"I don't like it."

"I don't like any of it, but I don't see as how we have much choice." Nathan lay back on the pillow and closed his eyes. "This whole thing is crazy."

Suddenly Chris felt very tired. He sighed heavily. "Does this place have a name?"

Nathan opened his eyes and smiled. "Get my wallet."

Buck Wilmington's nostrils flared as he stood with his face inches away from an agent "Frye". Josiah's stronghold pinning his arms to his side was the only thing keeping him from trying to take the FBI agent's head off.

"Lemme go, Josiah!" Buck hissed.

"Not 'til you settle down and listen to me." Josiah jerked Buck away and damn near dragged him to the chapel.

"Josiah, this ain't . . ."

"Shut up, Buck," Josiah said, shoving Buck into a pew. Then he whispered very close to Buck's ear. "We can't trust anybody here--not nurses, not doctors, not cops, not feds. Don't you get it? Nobody. We can only trust each other."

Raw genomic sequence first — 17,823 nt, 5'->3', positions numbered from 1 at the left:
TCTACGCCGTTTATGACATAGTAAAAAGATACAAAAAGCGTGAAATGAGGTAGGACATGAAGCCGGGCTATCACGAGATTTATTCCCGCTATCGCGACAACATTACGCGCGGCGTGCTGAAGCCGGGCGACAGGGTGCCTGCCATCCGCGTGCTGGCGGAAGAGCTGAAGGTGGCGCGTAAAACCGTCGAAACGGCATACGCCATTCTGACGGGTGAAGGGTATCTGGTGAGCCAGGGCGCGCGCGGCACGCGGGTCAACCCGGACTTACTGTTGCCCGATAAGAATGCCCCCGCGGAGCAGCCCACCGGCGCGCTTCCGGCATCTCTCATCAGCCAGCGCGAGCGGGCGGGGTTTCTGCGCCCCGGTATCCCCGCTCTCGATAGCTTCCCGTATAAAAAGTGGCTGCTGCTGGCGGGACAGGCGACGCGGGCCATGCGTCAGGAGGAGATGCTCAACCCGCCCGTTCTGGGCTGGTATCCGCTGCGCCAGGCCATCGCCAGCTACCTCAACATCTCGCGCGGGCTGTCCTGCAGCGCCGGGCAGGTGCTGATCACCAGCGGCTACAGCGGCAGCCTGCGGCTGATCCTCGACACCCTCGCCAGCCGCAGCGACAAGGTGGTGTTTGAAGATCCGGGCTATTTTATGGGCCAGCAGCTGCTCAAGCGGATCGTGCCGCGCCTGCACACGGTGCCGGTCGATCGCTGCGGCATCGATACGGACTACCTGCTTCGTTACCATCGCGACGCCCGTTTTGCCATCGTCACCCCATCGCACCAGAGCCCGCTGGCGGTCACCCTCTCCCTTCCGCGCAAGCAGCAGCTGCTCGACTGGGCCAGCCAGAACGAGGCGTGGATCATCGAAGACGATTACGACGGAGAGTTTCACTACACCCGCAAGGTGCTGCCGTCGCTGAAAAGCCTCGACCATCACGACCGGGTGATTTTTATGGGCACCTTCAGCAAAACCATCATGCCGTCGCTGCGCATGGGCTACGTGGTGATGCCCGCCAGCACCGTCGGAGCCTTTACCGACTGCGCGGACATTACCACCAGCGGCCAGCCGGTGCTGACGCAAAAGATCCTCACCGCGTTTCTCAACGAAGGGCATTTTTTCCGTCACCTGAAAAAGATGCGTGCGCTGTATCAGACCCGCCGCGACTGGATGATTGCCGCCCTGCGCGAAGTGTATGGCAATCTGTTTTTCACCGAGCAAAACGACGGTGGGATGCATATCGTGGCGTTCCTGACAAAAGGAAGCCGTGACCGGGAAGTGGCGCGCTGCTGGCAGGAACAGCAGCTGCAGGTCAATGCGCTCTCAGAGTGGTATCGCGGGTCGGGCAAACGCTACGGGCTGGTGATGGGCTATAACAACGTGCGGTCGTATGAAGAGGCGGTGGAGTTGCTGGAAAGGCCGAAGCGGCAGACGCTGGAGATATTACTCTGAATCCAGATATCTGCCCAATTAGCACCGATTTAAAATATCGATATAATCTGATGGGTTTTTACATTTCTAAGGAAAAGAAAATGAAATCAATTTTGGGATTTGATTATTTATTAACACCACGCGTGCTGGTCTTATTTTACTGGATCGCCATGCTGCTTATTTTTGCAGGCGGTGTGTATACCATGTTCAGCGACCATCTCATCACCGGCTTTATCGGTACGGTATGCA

Buck ran his fingers through his hair and his foot tapped nervously.

"Trying to strong arm the FBI isn't going to get us anywhere."

"We're wasting time," Buck protested.

"We have no choice," Josiah said. Buck tried to protest, but Josiah continued. "Let's find Chris. We'll get Travis and Vin and then we'll figure out what to do from there."

Again Buck tried to protest, but he stopped in mid-sentence. "I'm scared." Buck's voice was suddenly very weak.

"I am too, my friend. But we have to use that to our advantage."

"We'd best move Nathan out of here." Buck suggested. "If they can get JD in ICU, getting Nathan out of a regular room should be a breeze."